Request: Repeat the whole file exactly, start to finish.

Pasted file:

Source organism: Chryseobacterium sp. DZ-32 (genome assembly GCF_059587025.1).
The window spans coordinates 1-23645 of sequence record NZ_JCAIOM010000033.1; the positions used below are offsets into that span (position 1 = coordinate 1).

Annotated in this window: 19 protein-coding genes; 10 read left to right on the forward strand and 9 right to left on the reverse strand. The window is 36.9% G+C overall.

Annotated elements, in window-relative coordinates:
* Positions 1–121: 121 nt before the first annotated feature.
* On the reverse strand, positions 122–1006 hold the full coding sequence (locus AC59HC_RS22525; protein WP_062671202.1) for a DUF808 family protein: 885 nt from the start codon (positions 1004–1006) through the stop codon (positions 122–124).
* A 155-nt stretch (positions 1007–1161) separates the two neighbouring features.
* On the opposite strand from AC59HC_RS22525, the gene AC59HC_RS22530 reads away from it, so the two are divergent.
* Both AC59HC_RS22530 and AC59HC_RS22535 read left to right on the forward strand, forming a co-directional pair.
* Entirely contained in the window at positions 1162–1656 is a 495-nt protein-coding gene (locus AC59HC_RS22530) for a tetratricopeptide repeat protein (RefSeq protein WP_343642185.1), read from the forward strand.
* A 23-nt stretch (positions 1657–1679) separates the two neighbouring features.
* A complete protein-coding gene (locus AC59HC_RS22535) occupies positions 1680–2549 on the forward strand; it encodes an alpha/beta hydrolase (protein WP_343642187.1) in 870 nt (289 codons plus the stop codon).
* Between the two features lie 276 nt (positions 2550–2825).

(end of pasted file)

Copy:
Source organism: Chryseobacterium sp. DZ-32 (genome assembly GCF_059587025.1).
The window spans coordinates 1-23645 of sequence record NZ_JCAIOM010000033.1; the positions used below are offsets into that span (position 1 = coordinate 1).

Annotated in this window: 19 protein-coding genes; 10 read left to right on the forward strand and 9 right to left on the reverse strand. The window is 36.9% G+C overall.

Annotated elements, in window-relative coordinates:
* Positions 1–121: 121 nt before the first annotated feature.
* On the reverse strand, positions 122–1006 hold the full coding sequence (locus AC59HC_RS22525; protein WP_062671202.1) for a DUF808 family protein: 885 nt from the start codon (positions 1004–1006) through the stop codon (positions 122–124).
* A 155-nt stretch (positions 1007–1161) separates the two neighbouring features.
* On the opposite strand from AC59HC_RS22525, the gene AC59HC_RS22530 reads away from it, so the two are divergent.
* Both AC59HC_RS22530 and AC59HC_RS22535 read left to right on the forward strand, forming a co-directional pair.
* Entirely contained in the window at positions 1162–1656 is a 495-nt protein-coding gene (locus AC59HC_RS22530) for a tetratricopeptide repeat protein (RefSeq protein WP_343642185.1), read from the forward strand.
* A 23-nt stretch (positions 1657–1679) separates the two neighbouring features.
* A complete protein-coding gene (locus AC59HC_RS22535) occupies positions 1680–2549 on the forward strand; it encodes an alpha/beta hydrolase (protein WP_343642187.1) in 870 nt (289 codons plus the stop codon).
* Between the two features lie 276 nt (positions 2550–2825).